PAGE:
Abstract: Castillo and Hadi (1994)

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Detailed abstract of the manuscript:

Castillo, E., and A. Hadi. (1994). Parameter and Quantile Estimation for the Generalized Extreme-Value Distribution. Environmetrics 5, 417–432.

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Abstract
Castillo and Hadi (1994) introduce a new way to estimate the parameters and quantiles of the generalized extreme value distribution (GEVD) with parameters location=η, scale=θ, and shape=κ. The estimator is based on a two-stage procedure using order statistics, denoted here by “TSOE”, which stands for two-stage order-statistics estimator. Castillo and Hadi (1994) compare the TSOE to the maximum likelihood estimator (MLE; Jenkinson, 1969; Prescott and Walden, 1983) and probability-weighted moments estimator (PWME; Hosking et al., 1985).

Castillo and Hadi (1994) note that for some samples the likelihood may not have a local maximum, and also when κ > 1 the likelihood can be made infinite so the MLE does not exist. They also note, as do Hosking et al., 1985), that when κ ≤ -1, the moments and probability-weighed moments of the GEVD do not exist, hence neither does the PWME. (Hosking et al., however, claim that in practice the shape parameter usually lies between -1/2 and 1/2.) On the other hand, the TSOE exists for all values of κ.

Based on computer simulations, Castillo and Hadi (1994) found that the performance (bias and root mean squared error) of the TSOE is comparable to the PWME for values of κ in the range -1/2 ≤ κ ≤ 1/2. They also found that the TSOE is superior to the PWME for large values of κ. Their results, however, are based on using the PWME computed using the approximation given in equation (14) of Hosking et al. (1985, p.253). The true PWME is computed using equation (12) of Hosking et al. (1985, p.253). Hosking et al. (1985) introduced the approximation as a matter of computational convenience, and noted that it is valid in the range -1/2 ≤ κ ≤ 1/2. If Castillo and Hadi (1994) had used the true PWME for values of κ larger than 1/2, they probably would have gotten very different results for the PWME. (Note: the function egevd with method="pwme" uses the exact equation (12) of Hosking et al. (1985), not the approximation (14)).

Castillo and Hadi (1994) suggest using the bootstrap or jackknife to obtain variance estimates and confidence intervals for the distribution parameters based on the TSOE.

More Details Let \underline{x} = (x_1, x_2, …, x_n) be a vector of n observations from a generalized extreme value distribution with parameters location=η, scale=θ, and shape=κ with cumulative distribution function F. Also, let x(1), x(2), …, x(n) denote the ordered values of \underline{x}.

First Stage
Castillo and Hadi (1994) propose as initial estimates of the distribution parameters the solutions to the following set of simultaneous equations based on just three observations from the total sample of size n:

F[x(1); η, θ, κ] = p_{1,n}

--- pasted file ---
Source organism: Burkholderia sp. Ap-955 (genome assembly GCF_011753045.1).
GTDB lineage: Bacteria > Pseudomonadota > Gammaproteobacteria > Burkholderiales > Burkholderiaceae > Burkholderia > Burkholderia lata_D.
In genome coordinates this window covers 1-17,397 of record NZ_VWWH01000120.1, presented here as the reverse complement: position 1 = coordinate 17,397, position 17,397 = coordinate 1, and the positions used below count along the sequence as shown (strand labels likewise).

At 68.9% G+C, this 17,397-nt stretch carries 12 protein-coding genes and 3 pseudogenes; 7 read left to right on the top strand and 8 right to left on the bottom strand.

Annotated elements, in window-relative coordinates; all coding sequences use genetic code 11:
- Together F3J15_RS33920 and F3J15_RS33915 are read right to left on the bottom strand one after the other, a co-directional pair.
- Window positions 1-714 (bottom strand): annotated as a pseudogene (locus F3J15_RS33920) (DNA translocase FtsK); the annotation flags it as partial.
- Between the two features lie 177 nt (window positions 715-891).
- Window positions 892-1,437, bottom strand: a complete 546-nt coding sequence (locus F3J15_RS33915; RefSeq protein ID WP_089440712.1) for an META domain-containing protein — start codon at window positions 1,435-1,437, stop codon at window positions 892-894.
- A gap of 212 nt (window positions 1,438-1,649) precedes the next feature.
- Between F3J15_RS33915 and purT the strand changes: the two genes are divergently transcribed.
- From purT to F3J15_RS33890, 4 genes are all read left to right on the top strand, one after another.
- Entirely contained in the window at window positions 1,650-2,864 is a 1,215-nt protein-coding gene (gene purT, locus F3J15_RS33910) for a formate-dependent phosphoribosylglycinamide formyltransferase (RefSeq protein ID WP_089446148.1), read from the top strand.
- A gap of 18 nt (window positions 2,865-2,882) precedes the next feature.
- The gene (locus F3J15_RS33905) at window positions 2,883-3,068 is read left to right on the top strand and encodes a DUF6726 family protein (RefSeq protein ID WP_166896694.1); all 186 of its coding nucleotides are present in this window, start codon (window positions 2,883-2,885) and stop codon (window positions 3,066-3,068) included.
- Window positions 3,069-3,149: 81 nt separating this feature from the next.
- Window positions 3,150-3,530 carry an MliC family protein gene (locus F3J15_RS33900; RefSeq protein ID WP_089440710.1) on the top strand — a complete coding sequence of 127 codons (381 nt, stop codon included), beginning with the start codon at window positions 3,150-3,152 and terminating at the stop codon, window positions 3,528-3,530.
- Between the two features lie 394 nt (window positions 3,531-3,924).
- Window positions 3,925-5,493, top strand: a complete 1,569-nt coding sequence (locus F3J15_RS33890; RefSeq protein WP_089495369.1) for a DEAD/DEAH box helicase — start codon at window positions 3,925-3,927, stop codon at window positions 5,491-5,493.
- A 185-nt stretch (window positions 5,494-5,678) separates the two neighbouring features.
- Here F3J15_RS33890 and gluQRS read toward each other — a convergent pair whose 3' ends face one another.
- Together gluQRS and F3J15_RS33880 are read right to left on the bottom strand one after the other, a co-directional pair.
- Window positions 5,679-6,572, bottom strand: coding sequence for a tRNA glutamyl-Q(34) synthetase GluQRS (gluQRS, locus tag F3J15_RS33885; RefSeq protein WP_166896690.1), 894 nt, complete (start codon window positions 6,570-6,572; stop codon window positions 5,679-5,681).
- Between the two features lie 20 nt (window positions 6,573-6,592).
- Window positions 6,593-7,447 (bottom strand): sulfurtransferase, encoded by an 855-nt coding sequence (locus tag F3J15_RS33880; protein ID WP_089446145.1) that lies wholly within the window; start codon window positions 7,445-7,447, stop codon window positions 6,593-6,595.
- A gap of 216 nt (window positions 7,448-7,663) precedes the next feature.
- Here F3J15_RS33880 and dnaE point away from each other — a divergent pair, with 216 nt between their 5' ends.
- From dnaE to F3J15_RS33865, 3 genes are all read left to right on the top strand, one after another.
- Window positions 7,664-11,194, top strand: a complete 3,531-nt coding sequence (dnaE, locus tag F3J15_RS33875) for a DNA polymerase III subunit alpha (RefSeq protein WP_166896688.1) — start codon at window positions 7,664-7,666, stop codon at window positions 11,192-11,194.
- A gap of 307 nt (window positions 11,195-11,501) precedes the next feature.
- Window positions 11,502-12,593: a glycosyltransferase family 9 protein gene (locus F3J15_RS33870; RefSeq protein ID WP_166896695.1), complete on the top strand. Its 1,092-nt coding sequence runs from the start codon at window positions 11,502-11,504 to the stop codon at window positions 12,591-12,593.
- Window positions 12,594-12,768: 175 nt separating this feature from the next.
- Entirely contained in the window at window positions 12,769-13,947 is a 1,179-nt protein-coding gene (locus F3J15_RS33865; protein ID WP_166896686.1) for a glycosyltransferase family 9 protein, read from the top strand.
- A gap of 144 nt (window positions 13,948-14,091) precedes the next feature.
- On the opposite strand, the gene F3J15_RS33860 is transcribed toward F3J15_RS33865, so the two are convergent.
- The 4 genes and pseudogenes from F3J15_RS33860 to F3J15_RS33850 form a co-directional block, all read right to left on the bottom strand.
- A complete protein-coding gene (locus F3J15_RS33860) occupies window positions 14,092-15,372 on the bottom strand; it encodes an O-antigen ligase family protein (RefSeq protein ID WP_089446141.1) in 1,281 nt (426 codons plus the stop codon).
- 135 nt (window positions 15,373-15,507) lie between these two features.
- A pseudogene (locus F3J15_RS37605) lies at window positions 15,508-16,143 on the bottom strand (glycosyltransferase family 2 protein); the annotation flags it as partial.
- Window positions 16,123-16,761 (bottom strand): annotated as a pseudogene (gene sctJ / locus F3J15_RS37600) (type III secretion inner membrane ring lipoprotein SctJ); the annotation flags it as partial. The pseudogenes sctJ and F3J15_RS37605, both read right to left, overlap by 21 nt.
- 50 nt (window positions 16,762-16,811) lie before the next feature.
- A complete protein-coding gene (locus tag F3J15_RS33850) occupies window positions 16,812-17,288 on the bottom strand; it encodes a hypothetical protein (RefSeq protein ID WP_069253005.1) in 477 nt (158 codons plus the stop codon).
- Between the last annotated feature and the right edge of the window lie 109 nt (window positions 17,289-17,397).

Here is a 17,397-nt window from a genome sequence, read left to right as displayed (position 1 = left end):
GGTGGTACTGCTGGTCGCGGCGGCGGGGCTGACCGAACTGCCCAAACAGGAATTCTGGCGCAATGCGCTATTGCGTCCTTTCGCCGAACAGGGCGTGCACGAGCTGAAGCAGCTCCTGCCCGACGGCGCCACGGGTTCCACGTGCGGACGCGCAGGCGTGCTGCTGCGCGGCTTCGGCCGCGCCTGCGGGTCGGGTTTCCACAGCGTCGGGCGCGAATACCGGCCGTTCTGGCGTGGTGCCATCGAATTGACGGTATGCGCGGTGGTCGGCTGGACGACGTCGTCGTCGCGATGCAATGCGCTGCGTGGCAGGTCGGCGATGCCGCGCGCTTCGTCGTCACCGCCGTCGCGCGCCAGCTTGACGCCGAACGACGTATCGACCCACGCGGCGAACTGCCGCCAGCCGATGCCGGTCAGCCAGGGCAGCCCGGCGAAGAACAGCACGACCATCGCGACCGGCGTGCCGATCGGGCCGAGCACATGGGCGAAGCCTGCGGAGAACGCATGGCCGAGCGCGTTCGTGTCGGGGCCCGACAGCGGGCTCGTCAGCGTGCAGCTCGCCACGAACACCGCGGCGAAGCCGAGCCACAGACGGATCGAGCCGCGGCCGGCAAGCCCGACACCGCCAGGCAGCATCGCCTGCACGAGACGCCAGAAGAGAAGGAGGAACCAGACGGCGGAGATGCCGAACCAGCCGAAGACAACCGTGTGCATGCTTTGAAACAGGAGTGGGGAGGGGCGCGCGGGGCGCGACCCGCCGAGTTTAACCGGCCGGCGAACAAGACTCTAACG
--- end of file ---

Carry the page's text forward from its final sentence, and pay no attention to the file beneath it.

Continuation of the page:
F[x(j); η, θ, κ] = p_{j,n}

F[x(n); η, θ, κ] = p_{n,n} \;\;\;\; (1)

where 2 ≤ j ≤ n-1, and

p_{i,n} = \hat{F}[x(i); η, θ, κ]

denotes the i'th plotting position for a sample of size n; that is, a nonparametric estimate of the value of F at x(i). Typically, plotting positions have the form:

p_{i,n} = \frac{i-a}{n+b} \;\;\;\; (2)

where b > -a > -1. In their simulation studies, Castillo and Hadi (1994) used a=0.35, b=0.

Since j is arbitrary in the above set of equations (1), denote the solutions to these equations by:

\hat{η}_j, \hat{θ}_j, \hat{κ}_j

There are thus n-2 sets of estimates.

Castillo and Hadi (1994) show that the estimate of the shape parameter, κ, is the solution to the equation:

\frac{x(j) - x(n)}{x(1) - x(n)} = \frac{1 - A_{jn}^κ}{1 - A_{1n}^κ} \;\;\;\; (3)

where

A_{ik} = C_i / C_k \;\;\;\; (4)

C_i = -log(p_{i,n}) \;\;\;\; (5)

Castillo and Hadi (1994) show how to easily solve equation (3) using the method of bisection.

Once the estimate of the shape parameter is obtained, the other estimates are given by:

\hat{θ}_j = \frac{\hat{κ}_j [x(1) - x(n)]}{(C_n)^{\hat{κ}_j} - (C_1)^{\hat{κ}_j}} \;\;\;\; (6)

\hat{η}_j = x(1) - \frac{\hat{θ}_j [1 - (C_1)^{\hat{κ}_j}]}{\hat{κ}_j} \;\;\;\; (7)


Second Stage
Apply a robust function to the n-2 sets of estimates obtained in the first stage. Castillo and Hadi (1994) suggest using either the median or the least median of squares (using a column of 1's as the predictor variable; see the help file for lmsreg in the package MASS). Using the median, for example, the final distribution parameter estimates are given by:

\hat{η} = Median(\hat{η}_2, \hat{η}_3, …, \hat{η}_{n-1})

\hat{θ} = Median(\hat{θ}_2, \hat{θ}_3, …, \hat{θ}_{n-1})

\hat{κ} = Median(\hat{κ}_2, \hat{κ}_3, …, \hat{κ}_{n-1})

Author(s)

Steven P. Millard (EnvStats@ProbStatInfo.com)

References

Forbes, C., M. Evans, N. Hastings, and B. Peacock. (2011). Statistical Distributions. Fourth Edition. John Wiley and Sons, Hoboken, NJ.

Hosking, J.R.M. (1985). Algorithm AS 215: Maximum-Likelihood Estimation of the Parameters of the Generalized Extreme-Value Distribution. Applied Statistics 34(3), 301–310.

Jenkinson, A.F. (1969). Statistics of Extremes. Technical Note 98, World Meteorological Office, Geneva.

Johnson, N. L., S. Kotz, and N. Balakrishnan. (1995). Continuous Univariate Distributions, Volume 2. Second Edition. John Wiley and Sons, New York.

Prescott, P., and A.T. Walden. (1983). Maximum Likelihood Estimation of the Three-Parameter Generalized Extreme-Value Distribution from Censored Samples. Journal of Statistical Computing and Simulation 16, 241–250.

See Also

Generalized Extreme Value Distribution, egevd, Hosking et al., 1985).

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